I came to the IJS in 2013. I was not looking for a job, but I saw the opening. It was in a music archives, and I thought, “Oh gosh, this is very rare, very random.” I had assumed whenever I left Illinois it would be to go to an archives with a broader collection scope, more traditional university archives/special collections. Since this was a music archives and a management position, I thought, “If this is not it, I don’t know what is.” It was a really appealing job because of the stature of the IJS within the jazz community, and because there is a lot of work to be done. The archives was built and sustained for over 30 years by very talented, well-known people who brought in amazing collections. That is the reason we are here today. However, once things came in the door, they moved onto the next big thing because big things were happening. We have a lot of collections work to do. We need to straighten out our holdings, and put them at a level with which I am comfortable, in terms of preservation and access.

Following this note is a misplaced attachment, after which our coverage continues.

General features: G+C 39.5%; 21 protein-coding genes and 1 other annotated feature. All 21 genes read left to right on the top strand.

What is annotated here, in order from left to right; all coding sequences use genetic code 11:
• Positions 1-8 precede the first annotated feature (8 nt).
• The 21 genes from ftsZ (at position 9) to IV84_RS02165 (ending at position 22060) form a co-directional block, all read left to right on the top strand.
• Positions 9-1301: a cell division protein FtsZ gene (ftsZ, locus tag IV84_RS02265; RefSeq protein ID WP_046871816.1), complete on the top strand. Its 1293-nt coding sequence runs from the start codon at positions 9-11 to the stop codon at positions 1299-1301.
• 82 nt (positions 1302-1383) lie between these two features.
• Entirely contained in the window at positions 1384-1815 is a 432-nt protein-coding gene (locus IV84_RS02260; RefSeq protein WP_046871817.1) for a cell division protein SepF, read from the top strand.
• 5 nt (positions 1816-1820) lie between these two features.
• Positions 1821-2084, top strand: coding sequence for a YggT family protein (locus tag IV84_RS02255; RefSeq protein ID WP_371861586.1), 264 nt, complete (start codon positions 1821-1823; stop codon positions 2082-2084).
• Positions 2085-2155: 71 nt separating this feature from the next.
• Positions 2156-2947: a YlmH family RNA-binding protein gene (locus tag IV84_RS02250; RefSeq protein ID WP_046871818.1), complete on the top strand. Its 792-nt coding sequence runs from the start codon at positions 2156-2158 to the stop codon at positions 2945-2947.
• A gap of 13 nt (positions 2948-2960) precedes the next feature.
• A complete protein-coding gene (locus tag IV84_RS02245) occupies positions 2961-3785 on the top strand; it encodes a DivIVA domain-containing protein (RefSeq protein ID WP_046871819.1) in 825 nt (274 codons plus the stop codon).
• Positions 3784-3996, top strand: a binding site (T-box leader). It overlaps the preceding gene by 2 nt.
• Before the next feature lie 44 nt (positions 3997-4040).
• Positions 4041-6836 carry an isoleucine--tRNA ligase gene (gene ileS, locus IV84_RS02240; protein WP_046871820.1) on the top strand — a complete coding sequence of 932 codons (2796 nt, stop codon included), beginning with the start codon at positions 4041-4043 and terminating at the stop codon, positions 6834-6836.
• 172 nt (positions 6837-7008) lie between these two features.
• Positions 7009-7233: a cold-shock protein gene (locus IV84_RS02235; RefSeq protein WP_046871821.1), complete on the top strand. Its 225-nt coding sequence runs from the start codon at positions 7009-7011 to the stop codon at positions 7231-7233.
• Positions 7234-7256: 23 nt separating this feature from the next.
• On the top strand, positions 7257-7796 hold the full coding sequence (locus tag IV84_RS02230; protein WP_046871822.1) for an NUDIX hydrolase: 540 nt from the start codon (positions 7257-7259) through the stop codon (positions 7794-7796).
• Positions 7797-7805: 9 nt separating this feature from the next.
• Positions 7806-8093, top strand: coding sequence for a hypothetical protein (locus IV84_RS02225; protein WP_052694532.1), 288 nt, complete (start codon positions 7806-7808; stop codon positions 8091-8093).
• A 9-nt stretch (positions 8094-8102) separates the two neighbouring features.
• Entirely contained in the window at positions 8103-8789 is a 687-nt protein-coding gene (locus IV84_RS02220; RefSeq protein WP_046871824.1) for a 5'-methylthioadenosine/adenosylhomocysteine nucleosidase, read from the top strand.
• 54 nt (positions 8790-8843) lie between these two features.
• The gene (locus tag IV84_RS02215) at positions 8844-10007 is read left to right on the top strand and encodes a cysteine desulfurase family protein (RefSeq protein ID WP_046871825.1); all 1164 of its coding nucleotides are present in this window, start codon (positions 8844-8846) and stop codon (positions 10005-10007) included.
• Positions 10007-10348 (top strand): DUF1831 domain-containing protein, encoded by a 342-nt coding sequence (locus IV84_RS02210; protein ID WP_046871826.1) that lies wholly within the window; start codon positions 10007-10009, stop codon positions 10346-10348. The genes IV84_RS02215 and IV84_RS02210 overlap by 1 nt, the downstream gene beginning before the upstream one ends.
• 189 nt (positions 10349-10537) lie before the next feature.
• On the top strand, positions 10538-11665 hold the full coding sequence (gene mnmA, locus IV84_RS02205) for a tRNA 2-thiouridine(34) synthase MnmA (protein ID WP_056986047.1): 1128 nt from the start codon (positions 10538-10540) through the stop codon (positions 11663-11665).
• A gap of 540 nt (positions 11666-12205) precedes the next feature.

In terms of my role in the IJS, I have four areas: I oversee the archives, and all archival operation is under my purview. I handle marketing and communications for the institute, which we are managing more strategically, focusing on engagement. Obviously the more time you have to put into things like social media, the more benefits you get, but I think for the amount of time I am able to put in, things are going well and improving. I identify, design, and oversee digital projects with our collections, and frequently partner with other departments, like our digital humanities librarian, Krista White. We are applying for a couple of grants to digitize different collections, and are putting our oral histories online. She does the technical side and we provide the jazz expertise, and the content to go online. We have also identified pockets of materials that are good candidates for digitization, taking into consideration fragility of the medium. We have a lot of tapes that smell like vinegar, and sound recording collections on obsolete media that are good candidates.